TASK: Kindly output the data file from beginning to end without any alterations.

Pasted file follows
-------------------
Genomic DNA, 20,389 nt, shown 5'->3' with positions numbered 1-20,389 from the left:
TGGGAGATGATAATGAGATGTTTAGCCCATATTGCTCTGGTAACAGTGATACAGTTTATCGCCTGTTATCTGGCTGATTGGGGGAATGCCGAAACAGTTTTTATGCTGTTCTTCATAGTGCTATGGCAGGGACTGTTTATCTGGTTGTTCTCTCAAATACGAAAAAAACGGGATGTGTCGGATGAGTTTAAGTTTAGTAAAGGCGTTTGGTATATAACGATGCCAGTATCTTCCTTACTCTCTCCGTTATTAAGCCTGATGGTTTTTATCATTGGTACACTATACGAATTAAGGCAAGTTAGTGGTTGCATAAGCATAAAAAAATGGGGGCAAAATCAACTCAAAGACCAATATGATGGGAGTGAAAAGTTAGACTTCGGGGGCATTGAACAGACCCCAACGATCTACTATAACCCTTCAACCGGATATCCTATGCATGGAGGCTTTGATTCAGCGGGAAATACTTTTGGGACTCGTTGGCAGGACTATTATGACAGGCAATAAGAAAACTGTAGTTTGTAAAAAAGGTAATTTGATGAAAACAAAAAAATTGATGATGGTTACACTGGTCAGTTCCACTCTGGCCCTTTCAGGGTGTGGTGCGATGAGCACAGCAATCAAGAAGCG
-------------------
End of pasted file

Genomic DNA, 20,389 nt, shown 5'->3' with positions numbered 1-20,389 from the left:
TGGGAGATGATAATGAGATGTTTAGCCCATATTGCTCTGGTAACAGTGATACAGTTTATCGCCTGTTATCTGGCTGATTGGGGGAATGCCGAAACAGTTTTTATGCTGTTCTTCATAGTGCTATGGCAGGGACTGTTTATCTGGTTGTTCTCTCAAATACGAAAAAAACGGGATGTGTCGGATGAGTTTAAGTTTAGTAAAGGCGTTTGGTATATAACGATGCCAGTATCTTCCTTACTCTCTCCGTTATTAAGCCTGATGGTTTTTATCATTGGTACACTATACGAATTAAGGCAAGTTAGTGGTTGCATAAGCATAAAAAAATGGGGGCAAAATCAACTCAAAGACCAATATGATGGGAGTGAAAAGTTAGACTTCGGGGGCATTGAACAGACCCCAACGATCTACTATAACCCTTCAACCGGATATCCTATGCATGGAGGCTTTGATTCAGCGGGAAATACTTTTGGGACTCGTTGGCAGGACTATTATGACAGGCAATAAGAAAACTGTAGTTTGTAAAAAAGGTAATTTGATGAAAACAAAAAAATTGATGATGGTTACACTGGTCAGTTCCACTCTGGCCCTTTCAGGGTGTGGTGCGATGAGCACAGCAATCAAGAAGCG